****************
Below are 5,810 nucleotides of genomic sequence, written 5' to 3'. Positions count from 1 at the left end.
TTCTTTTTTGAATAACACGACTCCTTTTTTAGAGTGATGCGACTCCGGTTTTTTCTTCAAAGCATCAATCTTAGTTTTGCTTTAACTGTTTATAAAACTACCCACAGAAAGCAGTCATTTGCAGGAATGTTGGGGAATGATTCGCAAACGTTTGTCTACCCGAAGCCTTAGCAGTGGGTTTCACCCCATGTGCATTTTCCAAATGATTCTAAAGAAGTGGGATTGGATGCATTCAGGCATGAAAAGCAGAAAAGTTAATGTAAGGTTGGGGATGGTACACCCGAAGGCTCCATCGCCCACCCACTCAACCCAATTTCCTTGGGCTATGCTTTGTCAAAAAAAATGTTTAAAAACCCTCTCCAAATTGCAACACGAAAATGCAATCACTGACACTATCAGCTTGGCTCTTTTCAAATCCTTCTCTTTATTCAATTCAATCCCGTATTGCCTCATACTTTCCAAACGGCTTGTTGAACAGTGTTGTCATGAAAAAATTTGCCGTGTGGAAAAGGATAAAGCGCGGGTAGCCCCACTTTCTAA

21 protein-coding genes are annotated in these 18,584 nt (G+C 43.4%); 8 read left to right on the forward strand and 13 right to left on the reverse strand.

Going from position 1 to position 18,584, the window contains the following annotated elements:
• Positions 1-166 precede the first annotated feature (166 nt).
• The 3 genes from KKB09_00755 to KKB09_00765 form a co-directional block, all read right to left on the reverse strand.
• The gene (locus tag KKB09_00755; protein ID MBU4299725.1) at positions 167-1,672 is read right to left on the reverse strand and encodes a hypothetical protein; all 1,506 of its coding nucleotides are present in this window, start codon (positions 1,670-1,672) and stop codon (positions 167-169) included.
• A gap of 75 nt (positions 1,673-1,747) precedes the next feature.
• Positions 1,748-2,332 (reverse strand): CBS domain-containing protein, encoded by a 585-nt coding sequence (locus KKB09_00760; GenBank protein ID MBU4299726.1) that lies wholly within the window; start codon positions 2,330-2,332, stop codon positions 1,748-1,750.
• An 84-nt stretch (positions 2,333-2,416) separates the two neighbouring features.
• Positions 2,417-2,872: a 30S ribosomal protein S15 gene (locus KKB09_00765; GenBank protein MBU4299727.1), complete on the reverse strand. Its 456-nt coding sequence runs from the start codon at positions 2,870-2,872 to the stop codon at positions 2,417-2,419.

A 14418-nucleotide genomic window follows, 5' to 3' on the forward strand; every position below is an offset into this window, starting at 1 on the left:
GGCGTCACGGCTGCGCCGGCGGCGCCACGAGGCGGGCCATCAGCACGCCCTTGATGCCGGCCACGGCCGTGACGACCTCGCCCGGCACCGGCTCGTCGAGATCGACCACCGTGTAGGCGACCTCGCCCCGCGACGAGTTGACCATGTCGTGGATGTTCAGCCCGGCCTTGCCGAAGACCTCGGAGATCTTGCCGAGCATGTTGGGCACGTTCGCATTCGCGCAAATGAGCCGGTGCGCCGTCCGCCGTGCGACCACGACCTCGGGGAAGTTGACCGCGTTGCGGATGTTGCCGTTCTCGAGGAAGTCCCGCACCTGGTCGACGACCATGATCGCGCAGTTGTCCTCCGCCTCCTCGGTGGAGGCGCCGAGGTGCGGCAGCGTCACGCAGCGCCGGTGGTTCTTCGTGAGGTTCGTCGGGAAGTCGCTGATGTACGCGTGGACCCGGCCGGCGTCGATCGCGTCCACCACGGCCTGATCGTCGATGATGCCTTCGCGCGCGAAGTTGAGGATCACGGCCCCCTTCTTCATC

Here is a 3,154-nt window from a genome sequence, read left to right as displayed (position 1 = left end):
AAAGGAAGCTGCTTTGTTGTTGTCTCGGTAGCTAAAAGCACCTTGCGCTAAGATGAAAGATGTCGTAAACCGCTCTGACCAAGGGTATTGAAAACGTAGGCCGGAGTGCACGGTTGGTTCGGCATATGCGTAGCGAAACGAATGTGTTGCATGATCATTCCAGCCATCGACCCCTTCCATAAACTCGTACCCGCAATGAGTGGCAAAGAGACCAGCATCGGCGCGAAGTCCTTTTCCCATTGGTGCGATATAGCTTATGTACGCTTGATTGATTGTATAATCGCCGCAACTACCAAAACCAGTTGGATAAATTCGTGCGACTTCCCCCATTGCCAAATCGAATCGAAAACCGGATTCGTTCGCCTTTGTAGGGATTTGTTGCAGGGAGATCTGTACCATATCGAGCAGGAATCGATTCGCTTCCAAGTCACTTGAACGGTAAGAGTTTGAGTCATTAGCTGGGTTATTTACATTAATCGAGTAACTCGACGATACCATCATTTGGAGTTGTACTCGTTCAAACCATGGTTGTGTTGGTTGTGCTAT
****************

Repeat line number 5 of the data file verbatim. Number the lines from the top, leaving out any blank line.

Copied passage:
• Positions 1-166 precede the first annotated feature (166 nt).